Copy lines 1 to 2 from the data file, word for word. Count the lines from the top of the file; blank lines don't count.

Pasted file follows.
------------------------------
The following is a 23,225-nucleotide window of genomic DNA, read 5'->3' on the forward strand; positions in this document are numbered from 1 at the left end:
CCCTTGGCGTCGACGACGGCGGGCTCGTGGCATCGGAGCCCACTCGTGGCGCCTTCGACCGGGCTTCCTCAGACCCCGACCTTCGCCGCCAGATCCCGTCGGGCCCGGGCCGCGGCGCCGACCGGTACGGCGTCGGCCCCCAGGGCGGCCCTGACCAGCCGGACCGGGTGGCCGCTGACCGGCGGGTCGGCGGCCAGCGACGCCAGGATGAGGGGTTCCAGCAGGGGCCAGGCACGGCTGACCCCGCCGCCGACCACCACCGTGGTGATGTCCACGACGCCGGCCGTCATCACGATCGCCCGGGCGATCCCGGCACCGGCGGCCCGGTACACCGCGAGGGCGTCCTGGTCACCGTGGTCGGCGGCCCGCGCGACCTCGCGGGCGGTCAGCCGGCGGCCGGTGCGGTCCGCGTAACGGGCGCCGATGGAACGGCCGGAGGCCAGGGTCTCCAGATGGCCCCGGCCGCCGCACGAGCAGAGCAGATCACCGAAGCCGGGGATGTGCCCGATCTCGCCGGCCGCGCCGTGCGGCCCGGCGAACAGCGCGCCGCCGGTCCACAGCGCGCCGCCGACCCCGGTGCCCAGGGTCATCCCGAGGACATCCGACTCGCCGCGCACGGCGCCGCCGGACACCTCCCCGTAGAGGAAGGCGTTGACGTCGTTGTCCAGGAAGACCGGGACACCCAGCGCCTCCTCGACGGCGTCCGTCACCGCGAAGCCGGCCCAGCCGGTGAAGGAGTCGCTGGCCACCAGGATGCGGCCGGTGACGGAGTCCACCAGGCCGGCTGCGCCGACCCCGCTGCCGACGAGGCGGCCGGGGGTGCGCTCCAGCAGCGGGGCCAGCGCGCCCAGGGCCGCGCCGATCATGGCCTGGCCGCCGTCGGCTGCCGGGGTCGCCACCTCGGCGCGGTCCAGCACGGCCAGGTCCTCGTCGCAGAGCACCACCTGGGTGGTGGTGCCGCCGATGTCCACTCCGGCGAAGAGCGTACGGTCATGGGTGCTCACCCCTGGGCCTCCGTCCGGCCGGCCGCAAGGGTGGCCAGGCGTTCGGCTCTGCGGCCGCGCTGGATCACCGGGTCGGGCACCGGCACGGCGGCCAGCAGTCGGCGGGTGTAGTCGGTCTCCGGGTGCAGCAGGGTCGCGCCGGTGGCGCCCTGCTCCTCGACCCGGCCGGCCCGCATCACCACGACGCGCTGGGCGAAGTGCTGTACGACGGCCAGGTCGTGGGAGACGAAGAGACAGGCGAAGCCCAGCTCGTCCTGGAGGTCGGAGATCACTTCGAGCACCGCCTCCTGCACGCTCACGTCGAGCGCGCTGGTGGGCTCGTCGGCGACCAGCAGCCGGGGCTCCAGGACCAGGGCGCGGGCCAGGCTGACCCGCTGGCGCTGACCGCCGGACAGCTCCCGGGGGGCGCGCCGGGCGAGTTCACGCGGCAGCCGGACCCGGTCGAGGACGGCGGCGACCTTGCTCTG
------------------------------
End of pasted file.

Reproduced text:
The following is a 23,225-nucleotide window of genomic DNA, read 5'->3' on the forward strand; positions in this document are numbered from 1 at the left end:
CCCTTGGCGTCGACGACGGCGGGCTCGTGGCATCGGAGCCCACTCGTGGCGCCTTCGACCGGGCTTCCTCAGACCCCGACCTTCGCCGCCAGATCCCGTCGGGCCCGGGCCGCGGCGCCGACCGGTACGGCGTCGGCCCCCAGGGCGGCCCTGACCAGCCGGACCGGGTGGCCGCTGACCGGCGGGTCGGCGGCCAGCGACGCCAGGATGAGGGGTTCCAGCAGGGGCCAGGCACGGCTGACCCCGCCGCCGACCACCACCGTGGTGATGTCCACGACGCCGGCCGTCATCACGATCGCCCGGGCGATCCCGGCACCGGCGGCCCGGTACACCGCGAGGGCGTCCTGGTCACCGTGGTCGGCGGCCCGCGCGACCTCGCGGGCGGTCAGCCGGCGGCCGGTGCGGTCCGCGTAACGGGCGCCGATGGAACGGCCGGAGGCCAGGGTCTCCAGATGGCCCCGGCCGCCGCACGAGCAGAGCAGATCACCGAAGCCGGGGATGTGCCCGATCTCGCCGGCCGCGCCGTGCGGCCCGGCGAACAGCGCGCCGCCGGTCCACAGCGCGCCGCCGACCCCGGTGCCCAGGGTCATCCCGAGGACATCCGACTCGCCGCGCACGGCGCCGCCGGACACCTCCCCGTAGAGGAAGGCGTTGACGTCGTTGTCCAGGAAGACCGGGACACCCAGCGCCTCCTCGACGGCGTCCGTCACCGCGAAGCCGGCCCAGCCGGTGAAGGAGTCGCTGGCCACCAGGATGCGGCCGGTGACGGAGTCCACCAGGCCGGCTGCGCCGACCCCGCTGCCGACGAGGCGGCCGGGGGTGCGCTCCAGCAGCGGGGCCAGCGCGCCCAGGGCCGCGCCGATCATGGCCTGGCCGCCGTCGGCTGCCGGGGTCGCCACCTCGGCGCGGTCCAGCACGGCCAGGTCCTCGTCGCAGAGCACCACCTGGGTGGTGGTGCCGCCGATGTCCACTCCGGCGAAGAGCGTACGGTCATGGGTGCTCACCCCTGGGCCTCCGTCCGGCCGGCCGCAAGGGTGGCCAGGCGTTCGGCTCTGCGGCCGCGCTGGATCACCGGGTCGGGCACCGGCACGGCGGCCAGCAGTCGGCGGGTGTAGTCGGTCTCCGGGTGCAGCAGGGTCGCGCCGGTGGCGCCCTGCTCCTCGACCCGGCCGGCCCGCATCACCACGACGCGCTGGGCGAAGTGCTGTACGACGGCCAGGTCGTGGGAGACGAAGAGACAGGCGAAGCCCAGCTCGTCCTGGAGGTCGGAGATCACTTCGAGCACCGCCTCCTGCACGCTCACGTCGAGCGCGCTGGTGGGCTCGTCGGCGACCAGCAGCCGGGGCTCCAGGACCAGGGCGCGGGCCAGGCTGACCCGCTGGCGCTGACCGCCGGACAGCTCCCGGGGGGCGCGCCGGGCGAGTTCACGCGGCAGCCGGACCCGGTCGAGGACGGCGGCGACCTTGCTCTG